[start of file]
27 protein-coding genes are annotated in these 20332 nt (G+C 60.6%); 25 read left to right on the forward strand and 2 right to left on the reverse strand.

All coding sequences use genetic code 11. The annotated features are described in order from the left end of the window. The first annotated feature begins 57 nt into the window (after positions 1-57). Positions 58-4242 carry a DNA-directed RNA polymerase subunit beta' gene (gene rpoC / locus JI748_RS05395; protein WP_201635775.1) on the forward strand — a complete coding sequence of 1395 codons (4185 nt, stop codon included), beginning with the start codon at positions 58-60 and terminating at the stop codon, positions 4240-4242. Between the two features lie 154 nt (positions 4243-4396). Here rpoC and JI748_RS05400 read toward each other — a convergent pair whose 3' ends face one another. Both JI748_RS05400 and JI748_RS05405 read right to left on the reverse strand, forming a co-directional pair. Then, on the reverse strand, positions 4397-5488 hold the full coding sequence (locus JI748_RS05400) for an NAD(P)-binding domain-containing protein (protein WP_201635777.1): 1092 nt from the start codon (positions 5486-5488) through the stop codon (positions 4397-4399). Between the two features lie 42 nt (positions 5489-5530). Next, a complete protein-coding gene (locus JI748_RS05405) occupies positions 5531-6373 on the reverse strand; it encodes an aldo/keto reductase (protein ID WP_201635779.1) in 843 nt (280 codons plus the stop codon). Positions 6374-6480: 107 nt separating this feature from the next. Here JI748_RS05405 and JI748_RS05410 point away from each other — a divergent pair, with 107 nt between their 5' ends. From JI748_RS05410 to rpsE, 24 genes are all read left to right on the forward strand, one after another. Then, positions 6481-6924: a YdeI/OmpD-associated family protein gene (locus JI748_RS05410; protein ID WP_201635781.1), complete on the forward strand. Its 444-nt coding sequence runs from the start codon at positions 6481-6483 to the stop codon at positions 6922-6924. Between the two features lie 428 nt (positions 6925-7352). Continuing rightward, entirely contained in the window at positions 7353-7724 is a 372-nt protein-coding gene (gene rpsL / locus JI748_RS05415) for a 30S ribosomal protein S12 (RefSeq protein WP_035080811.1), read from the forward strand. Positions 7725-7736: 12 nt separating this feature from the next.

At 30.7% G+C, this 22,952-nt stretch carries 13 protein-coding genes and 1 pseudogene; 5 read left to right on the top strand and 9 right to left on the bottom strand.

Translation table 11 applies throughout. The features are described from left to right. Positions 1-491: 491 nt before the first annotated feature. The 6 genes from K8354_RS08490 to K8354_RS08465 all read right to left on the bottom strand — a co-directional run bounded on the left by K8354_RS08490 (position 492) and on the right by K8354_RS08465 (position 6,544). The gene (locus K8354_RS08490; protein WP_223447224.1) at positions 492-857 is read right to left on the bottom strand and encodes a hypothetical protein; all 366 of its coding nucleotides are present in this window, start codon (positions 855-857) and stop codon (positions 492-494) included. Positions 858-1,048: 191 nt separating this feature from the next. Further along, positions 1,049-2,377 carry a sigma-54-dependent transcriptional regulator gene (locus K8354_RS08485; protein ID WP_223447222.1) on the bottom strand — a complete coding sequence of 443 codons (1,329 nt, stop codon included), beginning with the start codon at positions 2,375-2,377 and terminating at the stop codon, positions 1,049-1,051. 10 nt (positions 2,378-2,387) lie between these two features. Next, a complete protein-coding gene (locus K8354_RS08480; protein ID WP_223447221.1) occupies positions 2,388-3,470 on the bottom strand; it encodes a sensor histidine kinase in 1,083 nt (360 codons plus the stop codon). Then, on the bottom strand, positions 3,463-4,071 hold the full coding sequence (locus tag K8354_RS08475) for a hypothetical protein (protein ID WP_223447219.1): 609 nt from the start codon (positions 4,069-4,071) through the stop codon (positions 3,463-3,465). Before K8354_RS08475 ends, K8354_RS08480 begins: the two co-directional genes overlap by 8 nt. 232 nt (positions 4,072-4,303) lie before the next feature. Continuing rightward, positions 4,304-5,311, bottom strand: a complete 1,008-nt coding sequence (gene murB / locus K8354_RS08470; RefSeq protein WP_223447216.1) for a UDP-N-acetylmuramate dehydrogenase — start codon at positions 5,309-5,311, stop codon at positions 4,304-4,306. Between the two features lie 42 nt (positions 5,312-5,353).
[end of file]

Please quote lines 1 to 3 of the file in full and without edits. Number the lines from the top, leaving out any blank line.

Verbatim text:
27 protein-coding genes are annotated in these 20332 nt (G+C 60.6%); 25 read left to right on the forward strand and 2 right to left on the reverse strand.

All coding sequences use genetic code 11. The annotated features are described in order from the left end of the window. The first annotated feature begins 57 nt into the window (after positions 1-57). Positions 58-4242 carry a DNA-directed RNA polymerase subunit beta' gene (gene rpoC / locus JI748_RS05395; protein WP_201635775.1) on the forward strand — a complete coding sequence of 1395 codons (4185 nt, stop codon included), beginning with the start codon at positions 58-60 and terminating at the stop codon, positions 4240-4242. Between the two features lie 154 nt (positions 4243-4396). Here rpoC and JI748_RS05400 read toward each other — a convergent pair whose 3' ends face one another. Both JI748_RS05400 and JI748_RS05405 read right to left on the reverse strand, forming a co-directional pair. Then, on the reverse strand, positions 4397-5488 hold the full coding sequence (locus JI748_RS05400) for an NAD(P)-binding domain-containing protein (protein WP_201635777.1): 1092 nt from the start codon (positions 5486-5488) through the stop codon (positions 4397-4399). Between the two features lie 42 nt (positions 5489-5530). Next, a complete protein-coding gene (locus JI748_RS05405) occupies positions 5531-6373 on the reverse strand; it encodes an aldo/keto reductase (protein ID WP_201635779.1) in 843 nt (280 codons plus the stop codon). Positions 6374-6480: 107 nt separating this feature from the next. Here JI748_RS05405 and JI748_RS05410 point away from each other — a divergent pair, with 107 nt between their 5' ends. From JI748_RS05410 to rpsE, 24 genes are all read left to right on the forward strand, one after another. Then, positions 6481-6924: a YdeI/OmpD-associated family protein gene (locus JI748_RS05410; protein ID WP_201635781.1), complete on the forward strand. Its 444-nt coding sequence runs from the start codon at positions 6481-6483 to the stop codon at positions 6922-6924. Between the two features lie 428 nt (positions 6925-7352). Continuing rightward, entirely contained in the window at positions 7353-7724 is a 372-nt protein-coding gene (gene rpsL / locus JI748_RS05415) for a 30S ribosomal protein S12 (RefSeq protein WP_035080811.1), read from the forward strand. Positions 7725-7736: 12 nt separating this feature from the next.

At 30.7% G+C, this 22,952-nt stretch carries 13 protein-coding genes and 1 pseudogene; 5 read left to right on the top strand and 9 right to left on the bottom strand.